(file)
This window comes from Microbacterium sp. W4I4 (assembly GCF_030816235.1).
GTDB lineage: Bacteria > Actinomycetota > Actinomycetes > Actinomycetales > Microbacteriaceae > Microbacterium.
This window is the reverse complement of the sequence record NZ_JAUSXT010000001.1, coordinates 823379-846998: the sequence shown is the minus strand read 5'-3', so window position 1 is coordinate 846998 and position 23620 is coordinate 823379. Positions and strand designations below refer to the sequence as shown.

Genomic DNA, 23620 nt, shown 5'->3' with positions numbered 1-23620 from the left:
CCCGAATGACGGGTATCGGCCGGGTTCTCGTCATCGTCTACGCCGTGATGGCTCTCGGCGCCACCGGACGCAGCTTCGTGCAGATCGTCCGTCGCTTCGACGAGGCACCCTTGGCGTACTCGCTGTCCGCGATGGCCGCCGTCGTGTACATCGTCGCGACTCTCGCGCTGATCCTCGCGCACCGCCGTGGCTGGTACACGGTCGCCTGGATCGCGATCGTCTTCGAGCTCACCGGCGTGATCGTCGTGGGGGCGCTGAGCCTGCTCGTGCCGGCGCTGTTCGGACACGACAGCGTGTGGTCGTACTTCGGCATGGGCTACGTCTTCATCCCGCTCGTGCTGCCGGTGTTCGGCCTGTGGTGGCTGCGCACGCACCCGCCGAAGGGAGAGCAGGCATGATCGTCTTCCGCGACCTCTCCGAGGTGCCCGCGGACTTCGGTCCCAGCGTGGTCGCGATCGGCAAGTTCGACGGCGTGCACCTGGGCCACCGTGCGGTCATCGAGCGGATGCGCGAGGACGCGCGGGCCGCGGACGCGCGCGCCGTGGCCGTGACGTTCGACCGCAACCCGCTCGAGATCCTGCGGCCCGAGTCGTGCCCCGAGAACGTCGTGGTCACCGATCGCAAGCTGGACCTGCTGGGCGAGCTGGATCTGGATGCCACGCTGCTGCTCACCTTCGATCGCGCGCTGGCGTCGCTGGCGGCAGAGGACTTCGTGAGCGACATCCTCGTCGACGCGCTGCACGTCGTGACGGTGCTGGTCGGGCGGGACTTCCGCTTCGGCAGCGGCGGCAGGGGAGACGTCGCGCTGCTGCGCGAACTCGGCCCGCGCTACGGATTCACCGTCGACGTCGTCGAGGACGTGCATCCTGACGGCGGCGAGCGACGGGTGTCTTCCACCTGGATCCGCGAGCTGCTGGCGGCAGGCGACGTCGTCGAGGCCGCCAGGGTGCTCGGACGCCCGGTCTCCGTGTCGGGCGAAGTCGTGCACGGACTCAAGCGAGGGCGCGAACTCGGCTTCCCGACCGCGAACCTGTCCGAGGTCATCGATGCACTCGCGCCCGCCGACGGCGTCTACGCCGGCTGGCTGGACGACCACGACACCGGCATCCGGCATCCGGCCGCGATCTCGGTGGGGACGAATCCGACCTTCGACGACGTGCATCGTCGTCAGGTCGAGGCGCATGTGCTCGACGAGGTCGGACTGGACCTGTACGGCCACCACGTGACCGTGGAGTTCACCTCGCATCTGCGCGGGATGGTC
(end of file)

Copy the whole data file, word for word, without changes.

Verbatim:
This window comes from Microbacterium sp. W4I4 (assembly GCF_030816235.1).
GTDB lineage: Bacteria > Actinomycetota > Actinomycetes > Actinomycetales > Microbacteriaceae > Microbacterium.
This window is the reverse complement of the sequence record NZ_JAUSXT010000001.1, coordinates 823379-846998: the sequence shown is the minus strand read 5'-3', so window position 1 is coordinate 846998 and position 23620 is coordinate 823379. Positions and strand designations below refer to the sequence as shown.

Genomic DNA, 23620 nt, shown 5'->3' with positions numbered 1-23620 from the left:
CCCGAATGACGGGTATCGGCCGGGTTCTCGTCATCGTCTACGCCGTGATGGCTCTCGGCGCCACCGGACGCAGCTTCGTGCAGATCGTCCGTCGCTTCGACGAGGCACCCTTGGCGTACTCGCTGTCCGCGATGGCCGCCGTCGTGTACATCGTCGCGACTCTCGCGCTGATCCTCGCGCACCGCCGTGGCTGGTACACGGTCGCCTGGATCGCGATCGTCTTCGAGCTCACCGGCGTGATCGTCGTGGGGGCGCTGAGCCTGCTCGTGCCGGCGCTGTTCGGACACGACAGCGTGTGGTCGTACTTCGGCATGGGCTACGTCTTCATCCCGCTCGTGCTGCCGGTGTTCGGCCTGTGGTGGCTGCGCACGCACCCGCCGAAGGGAGAGCAGGCATGATCGTCTTCCGCGACCTCTCCGAGGTGCCCGCGGACTTCGGTCCCAGCGTGGTCGCGATCGGCAAGTTCGACGGCGTGCACCTGGGCCACCGTGCGGTCATCGAGCGGATGCGCGAGGACGCGCGGGCCGCGGACGCGCGCGCCGTGGCCGTGACGTTCGACCGCAACCCGCTCGAGATCCTGCGGCCCGAGTCGTGCCCCGAGAACGTCGTGGTCACCGATCGCAAGCTGGACCTGCTGGGCGAGCTGGATCTGGATGCCACGCTGCTGCTCACCTTCGATCGCGCGCTGGCGTCGCTGGCGGCAGAGGACTTCGTGAGCGACATCCTCGTCGACGCGCTGCACGTCGTGACGGTGCTGGTCGGGCGGGACTTCCGCTTCGGCAGCGGCGGCAGGGGAGACGTCGCGCTGCTGCGCGAACTCGGCCCGCGCTACGGATTCACCGTCGACGTCGTCGAGGACGTGCATCCTGACGGCGGCGAGCGACGGGTGTCTTCCACCTGGATCCGCGAGCTGCTGGCGGCAGGCGACGTCGTCGAGGCCGCCAGGGTGCTCGGACGCCCGGTCTCCGTGTCGGGCGAAGTCGTGCACGGACTCAAGCGAGGGCGCGAACTCGGCTTCCCGACCGCGAACCTGTCCGAGGTCATCGATGCACTCGCGCCCGCCGACGGCGTCTACGCCGGCTGGCTGGACGACCACGACACCGGCATCCGGCATCCGGCCGCGATCTCGGTGGGGACGAATCCGACCTTCGACGACGTGCATCGTCGTCAGGTCGAGGCGCATGTGCTCGACGAGGTCGGACTGGACCTGTACGGCCACCACGTGACCGTGGAGTTCACCTCGCATCTGCGCGGGATGGTC